If you save the file and it recompiles, you will notice that although there are two observers for the subject, the various observers still return data values as expected.

If you notice, the second observer did not receive the very first next value because the subject simultaneously holds and efficiently distributes the values according to scope and definition. This is the beauty of using subjects in RxJS.

Subject variants

There are officially three variants of RxJS subjects. They are:

  • Behavior subject
  • Replay subject
  • Async subject

Behavior subject

The behavior subject is a very special type of subject that temporarily stores the current data value of any observer declared before it. Here is a clear illustration — copy the code below into your app component file:

import { Component, OnInit } from '@angular/core';
import { BehaviorSubject } from "rxjs";
@Component({
  selector: 'app-root',
  templateUrl: './app.component.html',
  styleUrls: ['./app.component.css']
})
export class AppComponent implements OnInit{
  ngOnInit(){
   const subject = new BehaviorSubject(0);
   subject.subscribe({
    next: (data) => console.log('First observer prints '+ data)
   });
   subject.next(1);
   subject.next(2);
   subject.subscribe({
    next: (data) => console.log('Second observer prints '+ data)
   });
   subject.next(3);
   }
}

Here you see that the behavior subject is imported from RxJS, and the new construct must take in an initial value (which was zero in our case). Also, unlike the prior illustration, you see that the very last data value before the new observer was called (the current value 2) was stored and then reported by the new observer even though it was defined after the reference to it.

Behavior Subject

This is exactly what the behavior subject achieves: storing and then passing on the current data value to the new observer.

Replay subject

After viewing the possibilities that comes with the behavior subject variant, any curious person might ask why they can’t store more than the current value. Well, the good news is that with the replay subject, you can. So the replay subject is basically the behavior subject with the option to choose how many values you want to emit from the last observer. Here is a quick example:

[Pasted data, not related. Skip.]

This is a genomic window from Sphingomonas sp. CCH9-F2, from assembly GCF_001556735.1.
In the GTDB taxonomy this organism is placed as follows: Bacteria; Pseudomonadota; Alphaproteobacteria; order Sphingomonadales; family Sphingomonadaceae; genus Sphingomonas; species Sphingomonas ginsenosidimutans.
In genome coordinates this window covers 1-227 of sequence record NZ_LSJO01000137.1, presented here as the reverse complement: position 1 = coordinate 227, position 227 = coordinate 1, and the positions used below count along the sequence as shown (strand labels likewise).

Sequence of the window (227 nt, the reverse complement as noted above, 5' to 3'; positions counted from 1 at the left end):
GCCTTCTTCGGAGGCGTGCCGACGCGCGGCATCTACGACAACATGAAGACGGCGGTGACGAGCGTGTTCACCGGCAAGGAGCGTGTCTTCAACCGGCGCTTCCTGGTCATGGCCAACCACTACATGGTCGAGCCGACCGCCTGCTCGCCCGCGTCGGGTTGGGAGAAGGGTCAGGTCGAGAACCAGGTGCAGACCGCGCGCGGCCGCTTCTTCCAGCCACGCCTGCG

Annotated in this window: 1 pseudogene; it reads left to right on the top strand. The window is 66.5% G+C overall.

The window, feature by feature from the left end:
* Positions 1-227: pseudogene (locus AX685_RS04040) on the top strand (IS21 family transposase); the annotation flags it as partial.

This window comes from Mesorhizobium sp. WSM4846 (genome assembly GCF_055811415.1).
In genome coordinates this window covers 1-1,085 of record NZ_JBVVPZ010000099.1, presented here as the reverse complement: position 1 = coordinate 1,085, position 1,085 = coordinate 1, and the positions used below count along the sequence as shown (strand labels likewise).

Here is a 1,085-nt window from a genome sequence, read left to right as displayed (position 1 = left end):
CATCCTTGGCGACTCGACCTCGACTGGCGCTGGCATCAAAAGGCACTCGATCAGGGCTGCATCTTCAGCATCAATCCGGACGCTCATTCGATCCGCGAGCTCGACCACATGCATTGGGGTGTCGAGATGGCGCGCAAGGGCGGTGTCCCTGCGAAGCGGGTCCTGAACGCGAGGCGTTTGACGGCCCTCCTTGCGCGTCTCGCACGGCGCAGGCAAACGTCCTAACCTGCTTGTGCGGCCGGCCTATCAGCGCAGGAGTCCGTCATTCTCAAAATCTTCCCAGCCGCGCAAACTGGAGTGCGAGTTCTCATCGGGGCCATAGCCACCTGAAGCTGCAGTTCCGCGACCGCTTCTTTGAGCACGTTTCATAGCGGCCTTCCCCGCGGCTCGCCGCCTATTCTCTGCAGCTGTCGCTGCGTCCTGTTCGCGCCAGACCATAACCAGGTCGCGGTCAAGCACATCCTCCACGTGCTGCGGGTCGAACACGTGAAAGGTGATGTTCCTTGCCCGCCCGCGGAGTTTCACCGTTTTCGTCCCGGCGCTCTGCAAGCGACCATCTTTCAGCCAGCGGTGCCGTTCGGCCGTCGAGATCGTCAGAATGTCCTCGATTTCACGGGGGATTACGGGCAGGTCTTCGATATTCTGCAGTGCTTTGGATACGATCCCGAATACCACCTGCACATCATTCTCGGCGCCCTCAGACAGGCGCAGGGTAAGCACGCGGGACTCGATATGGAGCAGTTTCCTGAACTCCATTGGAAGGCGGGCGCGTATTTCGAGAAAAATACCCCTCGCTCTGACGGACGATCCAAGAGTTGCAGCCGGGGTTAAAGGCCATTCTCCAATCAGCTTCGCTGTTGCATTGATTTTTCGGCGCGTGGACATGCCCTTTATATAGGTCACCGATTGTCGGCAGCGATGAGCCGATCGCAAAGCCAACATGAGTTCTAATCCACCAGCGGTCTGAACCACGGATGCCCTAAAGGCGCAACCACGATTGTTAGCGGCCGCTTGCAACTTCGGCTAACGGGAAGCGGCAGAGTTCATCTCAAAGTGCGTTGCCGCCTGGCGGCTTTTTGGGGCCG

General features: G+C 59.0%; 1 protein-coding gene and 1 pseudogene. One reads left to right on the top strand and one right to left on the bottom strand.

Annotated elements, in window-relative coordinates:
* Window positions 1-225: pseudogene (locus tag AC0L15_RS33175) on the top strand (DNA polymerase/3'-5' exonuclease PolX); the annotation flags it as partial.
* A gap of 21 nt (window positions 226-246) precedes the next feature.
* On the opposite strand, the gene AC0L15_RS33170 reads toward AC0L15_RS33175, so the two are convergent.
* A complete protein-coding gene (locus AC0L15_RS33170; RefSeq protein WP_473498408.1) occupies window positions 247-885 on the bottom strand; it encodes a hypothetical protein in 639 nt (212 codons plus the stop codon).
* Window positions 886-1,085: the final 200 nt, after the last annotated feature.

import { Component, OnInit } from '@angular/core';
import { ReplaySubject } from "rxjs";
@Component({
  selector: 'app-root',
  templateUrl: './app.component.html',
  styleUrls: ['./app.component.css']
})
export class AppComponent implements OnInit{
  ngOnInit(){
   const subject = new ReplaySubject(2);
   subject.subscribe({
    next: (data) => console.log('First observer prints '+ data)
   });
subject.next(1);
   subject.next(2);
   subject.subscribe({
    next: (data) => console.log('Second observer prints '+ data)
   });
subject.next(3);
   }
}

Here it is specified that only one last value be emitted from the last observer, so the output in your browser console should be exactly the same save for the initial log line.

Replay Subject

Additionally, this replay subject can take an optional second argument called window time, recorded in milliseconds. It just allows you to time the return.

Async subject

This is the very last variation. It acts exactly the same as the behavior subject but can only execute after a complete method is called. Remember there are three methods that an observable can call: next, error, and complete. So this particular variation emits the very current value only when it sees the complete method call.

import { Component, OnInit } from '@angular/core';
import { AsyncSubject } from "rxjs";
@Component({
  selector: 'app-root',
  templateUrl: './app.component.html',
  styleUrls: ['./app.component.css']
})
export class AppComponent implements OnInit{
  ngOnInit(){
   const subject = new AsyncSubject();
   subject.subscribe({
    next: (data) => console.log('First observer prints '+ data)
   });
subject.next(1);
   subject.next(2);
   subject.subscribe({
    next: (data) => console.log('Second observer prints '+ data)
   });
subject.next(3);
   subject.complete();
   }
}

If you run this in your development server, your browser console will look like this:

Async Subject

Conclusion

This is an introductory overview of subjects in RxJS and how important they are in your workflow. There were also illustrations and even explanations of the three variations that subjects come in. Now you can start to use them in your Angular projects — happy hacking!

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Nwose Lotanna Web Developer and Writer